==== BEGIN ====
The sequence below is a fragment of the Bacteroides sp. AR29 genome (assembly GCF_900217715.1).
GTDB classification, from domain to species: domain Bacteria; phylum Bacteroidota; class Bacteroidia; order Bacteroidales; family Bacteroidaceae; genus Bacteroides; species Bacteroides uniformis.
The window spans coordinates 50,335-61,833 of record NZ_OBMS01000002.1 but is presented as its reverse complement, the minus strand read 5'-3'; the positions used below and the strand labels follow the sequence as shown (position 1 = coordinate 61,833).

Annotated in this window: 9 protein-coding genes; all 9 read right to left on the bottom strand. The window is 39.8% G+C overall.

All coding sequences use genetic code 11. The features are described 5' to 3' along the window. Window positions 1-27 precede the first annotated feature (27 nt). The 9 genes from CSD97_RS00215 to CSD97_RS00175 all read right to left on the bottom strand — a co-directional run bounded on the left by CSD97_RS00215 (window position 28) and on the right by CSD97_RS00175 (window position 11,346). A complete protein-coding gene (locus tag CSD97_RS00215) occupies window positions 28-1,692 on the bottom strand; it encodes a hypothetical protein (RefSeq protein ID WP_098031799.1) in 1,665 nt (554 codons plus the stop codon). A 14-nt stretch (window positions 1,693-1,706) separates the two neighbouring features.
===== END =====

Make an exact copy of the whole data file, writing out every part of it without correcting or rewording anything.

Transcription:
The sequence below is a fragment of the Bacteroides sp. AR29 genome (assembly GCF_900217715.1).
GTDB classification, from domain to species: domain Bacteria; phylum Bacteroidota; class Bacteroidia; order Bacteroidales; family Bacteroidaceae; genus Bacteroides; species Bacteroides uniformis.
The window spans coordinates 50,335-61,833 of record NZ_OBMS01000002.1 but is presented as its reverse complement, the minus strand read 5'-3'; the positions used below and the strand labels follow the sequence as shown (position 1 = coordinate 61,833).

Annotated in this window: 9 protein-coding genes; all 9 read right to left on the bottom strand. The window is 39.8% G+C overall.

All coding sequences use genetic code 11. The features are described 5' to 3' along the window. Window positions 1-27 precede the first annotated feature (27 nt). The 9 genes from CSD97_RS00215 to CSD97_RS00175 all read right to left on the bottom strand — a co-directional run bounded on the left by CSD97_RS00215 (window position 28) and on the right by CSD97_RS00175 (window position 11,346). A complete protein-coding gene (locus tag CSD97_RS00215) occupies window positions 28-1,692 on the bottom strand; it encodes a hypothetical protein (RefSeq protein ID WP_098031799.1) in 1,665 nt (554 codons plus the stop codon). A 14-nt stretch (window positions 1,693-1,706) separates the two neighbouring features.